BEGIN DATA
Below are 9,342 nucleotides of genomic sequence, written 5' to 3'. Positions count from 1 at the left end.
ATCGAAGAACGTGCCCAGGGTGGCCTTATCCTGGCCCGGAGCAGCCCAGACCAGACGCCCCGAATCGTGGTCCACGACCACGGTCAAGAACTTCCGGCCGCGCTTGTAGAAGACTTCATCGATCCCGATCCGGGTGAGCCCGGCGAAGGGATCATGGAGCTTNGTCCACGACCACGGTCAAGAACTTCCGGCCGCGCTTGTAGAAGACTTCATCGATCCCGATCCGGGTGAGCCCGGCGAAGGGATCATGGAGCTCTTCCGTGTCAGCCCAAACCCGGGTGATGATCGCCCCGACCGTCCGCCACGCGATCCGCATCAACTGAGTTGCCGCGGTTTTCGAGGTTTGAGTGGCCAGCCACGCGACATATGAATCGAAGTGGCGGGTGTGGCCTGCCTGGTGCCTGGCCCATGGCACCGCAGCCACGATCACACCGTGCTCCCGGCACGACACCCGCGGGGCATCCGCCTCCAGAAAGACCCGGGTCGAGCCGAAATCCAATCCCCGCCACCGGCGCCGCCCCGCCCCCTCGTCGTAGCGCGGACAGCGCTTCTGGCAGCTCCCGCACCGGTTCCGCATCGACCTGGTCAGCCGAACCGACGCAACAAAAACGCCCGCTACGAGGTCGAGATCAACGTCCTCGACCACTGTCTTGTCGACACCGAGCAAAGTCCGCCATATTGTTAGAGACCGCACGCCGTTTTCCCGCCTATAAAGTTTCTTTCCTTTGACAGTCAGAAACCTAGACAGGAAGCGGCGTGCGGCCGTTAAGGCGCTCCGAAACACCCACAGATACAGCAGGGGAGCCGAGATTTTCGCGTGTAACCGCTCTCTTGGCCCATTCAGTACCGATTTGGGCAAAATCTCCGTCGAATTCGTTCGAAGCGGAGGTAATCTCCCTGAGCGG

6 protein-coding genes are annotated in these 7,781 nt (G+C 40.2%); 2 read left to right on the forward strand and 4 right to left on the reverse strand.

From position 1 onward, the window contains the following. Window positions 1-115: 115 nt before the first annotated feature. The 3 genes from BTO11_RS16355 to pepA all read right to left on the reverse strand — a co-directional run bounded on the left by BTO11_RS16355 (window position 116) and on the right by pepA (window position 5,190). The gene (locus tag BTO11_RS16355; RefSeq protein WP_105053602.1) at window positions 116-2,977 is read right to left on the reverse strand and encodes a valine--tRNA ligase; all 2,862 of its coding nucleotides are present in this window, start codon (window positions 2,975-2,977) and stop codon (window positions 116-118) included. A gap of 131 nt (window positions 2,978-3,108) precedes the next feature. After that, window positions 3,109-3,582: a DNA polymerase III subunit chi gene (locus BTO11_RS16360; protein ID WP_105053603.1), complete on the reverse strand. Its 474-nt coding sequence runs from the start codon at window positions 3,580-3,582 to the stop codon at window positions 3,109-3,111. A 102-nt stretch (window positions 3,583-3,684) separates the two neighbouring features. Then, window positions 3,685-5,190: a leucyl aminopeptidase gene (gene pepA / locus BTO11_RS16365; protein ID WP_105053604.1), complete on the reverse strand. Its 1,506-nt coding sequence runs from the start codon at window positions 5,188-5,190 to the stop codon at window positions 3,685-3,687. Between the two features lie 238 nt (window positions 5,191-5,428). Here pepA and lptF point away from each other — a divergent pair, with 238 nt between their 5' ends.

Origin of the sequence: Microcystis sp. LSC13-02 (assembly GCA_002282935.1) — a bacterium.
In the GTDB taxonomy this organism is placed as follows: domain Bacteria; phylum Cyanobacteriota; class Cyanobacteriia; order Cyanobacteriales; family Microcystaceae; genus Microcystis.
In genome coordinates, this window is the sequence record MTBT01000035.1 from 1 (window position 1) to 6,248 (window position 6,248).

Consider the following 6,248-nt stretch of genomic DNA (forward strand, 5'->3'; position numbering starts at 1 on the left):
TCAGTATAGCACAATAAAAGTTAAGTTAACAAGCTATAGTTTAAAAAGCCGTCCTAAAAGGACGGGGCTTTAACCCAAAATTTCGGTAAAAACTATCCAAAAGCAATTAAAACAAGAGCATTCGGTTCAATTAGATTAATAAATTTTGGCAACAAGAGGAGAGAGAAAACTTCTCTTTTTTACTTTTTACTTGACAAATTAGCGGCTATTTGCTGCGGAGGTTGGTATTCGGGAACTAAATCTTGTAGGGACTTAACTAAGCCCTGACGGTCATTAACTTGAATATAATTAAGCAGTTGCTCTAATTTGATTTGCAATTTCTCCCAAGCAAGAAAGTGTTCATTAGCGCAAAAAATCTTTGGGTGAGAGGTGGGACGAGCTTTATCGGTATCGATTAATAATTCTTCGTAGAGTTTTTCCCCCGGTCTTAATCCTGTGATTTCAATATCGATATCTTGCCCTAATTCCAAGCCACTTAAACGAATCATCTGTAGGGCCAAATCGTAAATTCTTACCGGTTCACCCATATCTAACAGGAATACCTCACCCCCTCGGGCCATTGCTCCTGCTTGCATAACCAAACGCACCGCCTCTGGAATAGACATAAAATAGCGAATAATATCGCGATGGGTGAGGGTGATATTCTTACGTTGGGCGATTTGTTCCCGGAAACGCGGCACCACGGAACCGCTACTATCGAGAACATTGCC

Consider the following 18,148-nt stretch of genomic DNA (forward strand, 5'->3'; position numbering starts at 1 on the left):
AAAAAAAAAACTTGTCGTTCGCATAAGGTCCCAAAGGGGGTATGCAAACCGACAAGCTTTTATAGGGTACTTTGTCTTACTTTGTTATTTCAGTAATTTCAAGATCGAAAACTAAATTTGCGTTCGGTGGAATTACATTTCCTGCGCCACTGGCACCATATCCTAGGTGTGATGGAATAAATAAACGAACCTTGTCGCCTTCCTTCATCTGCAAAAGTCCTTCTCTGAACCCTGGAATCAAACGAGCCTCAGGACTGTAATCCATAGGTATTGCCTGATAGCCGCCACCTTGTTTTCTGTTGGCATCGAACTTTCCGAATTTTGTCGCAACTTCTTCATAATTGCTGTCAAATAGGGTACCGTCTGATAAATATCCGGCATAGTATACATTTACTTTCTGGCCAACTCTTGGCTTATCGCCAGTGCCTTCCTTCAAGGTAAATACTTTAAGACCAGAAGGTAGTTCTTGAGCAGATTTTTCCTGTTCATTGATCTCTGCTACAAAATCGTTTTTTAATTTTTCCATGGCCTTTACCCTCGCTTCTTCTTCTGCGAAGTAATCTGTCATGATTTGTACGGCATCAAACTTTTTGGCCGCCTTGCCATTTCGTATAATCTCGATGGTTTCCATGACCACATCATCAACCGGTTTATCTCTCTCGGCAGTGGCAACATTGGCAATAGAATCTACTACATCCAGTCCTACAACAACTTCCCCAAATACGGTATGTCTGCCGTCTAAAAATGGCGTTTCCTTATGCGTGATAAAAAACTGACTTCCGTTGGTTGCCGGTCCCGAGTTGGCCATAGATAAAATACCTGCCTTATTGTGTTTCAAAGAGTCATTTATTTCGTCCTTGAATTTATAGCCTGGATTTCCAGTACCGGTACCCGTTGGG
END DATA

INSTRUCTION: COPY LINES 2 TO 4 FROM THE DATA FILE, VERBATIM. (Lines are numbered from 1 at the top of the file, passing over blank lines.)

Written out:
ATCGAAGAACGTGCCCAGGGTGGCCTTATCCTGGCCCGGAGCAGCCCAGACCAGACGCCCCGAATCGTGGTCCACGACCACGGTCAAGAACTTCCGGCCGCGCTTGTAGAAGACTTCATCGATCCCGATCCGGGTGAGCCCGGCGAAGGGATCATGGAGCTTNGTCCACGACCACGGTCAAGAACTTCCGGCCGCGCTTGTAGAAGACTTCATCGATCCCGATCCGGGTGAGCCCGGCGAAGGGATCATGGAGCTCTTCCGTGTCAGCCCAAACCCGGGTGATGATCGCCCCGACCGTCCGCCACGCGATCCGCATCAACTGAGTTGCCGCGGTTTTCGAGGTTTGAGTGGCCAGCCACGCGACATATGAATCGAAGTGGCGGGTGTGGCCTGCCTGGTGCCTGGCCCATGGCACCGCAGCCACGATCACACCGTGCTCCCGGCACGACACCCGCGGGGCATCCGCCTCCAGAAAGACCCGGGTCGAGCCGAAATCCAATCCCCGCCACCGGCGCCGCCCCGCCCCCTCGTCGTAGCGCGGACAGCGCTTCTGGCAGCTCCCGCACCGGTTCCGCATCGACCTGGTCAGCCGAACCGACGCAACAAAAACGCCCGCTACGAGGTCGAGATCAACGTCCTCGACCACTGTCTTGTCGACACCGAGCAAAGTCCGCCATATTGTTAGAGACCGCACGCCGTTTTCCCGCCTATAAAGTTTCTTTCCTTTGACAGTCAGAAACCTAGACAGGAAGCGGCGTGCGGCCGTTAAGGCGCTCCGAAACACCCACAGATACAGCAGGGGAGCCGAGATTTTCGCGTGTAACCGCTCTCTTGGCCCATTCAGTACCGATTTGGGCAAAATCTCCGTCGAATTCGTTCGAAGCGGAGGTAATCTCCCTGAGCGG

6 protein-coding genes are annotated in these 7,781 nt (G+C 40.2%); 2 read left to right on the forward strand and 4 right to left on the reverse strand.

From position 1 onward, the window contains the following. Window positions 1-115: 115 nt before the first annotated feature. The 3 genes from BTO11_RS16355 to pepA all read right to left on the reverse strand — a co-directional run bounded on the left by BTO11_RS16355 (window position 116) and on the right by pepA (window position 5,190). The gene (locus tag BTO11_RS16355; RefSeq protein WP_105053602.1) at window positions 116-2,977 is read right to left on the reverse strand and encodes a valine--tRNA ligase; all 2,862 of its coding nucleotides are present in this window, start codon (window positions 2,975-2,977) and stop codon (window positions 116-118) included. A gap of 131 nt (window positions 2,978-3,108) precedes the next feature. After that, window positions 3,109-3,582: a DNA polymerase III subunit chi gene (locus BTO11_RS16360; protein ID WP_105053603.1), complete on the reverse strand. Its 474-nt coding sequence runs from the start codon at window positions 3,580-3,582 to the stop codon at window positions 3,109-3,111. A 102-nt stretch (window positions 3,583-3,684) separates the two neighbouring features. Then, window positions 3,685-5,190: a leucyl aminopeptidase gene (gene pepA / locus BTO11_RS16365; protein ID WP_105053604.1), complete on the reverse strand. Its 1,506-nt coding sequence runs from the start codon at window positions 5,188-5,190 to the stop codon at window positions 3,685-3,687. Between the two features lie 238 nt (window positions 5,191-5,428). Here pepA and lptF point away from each other — a divergent pair, with 238 nt between their 5' ends.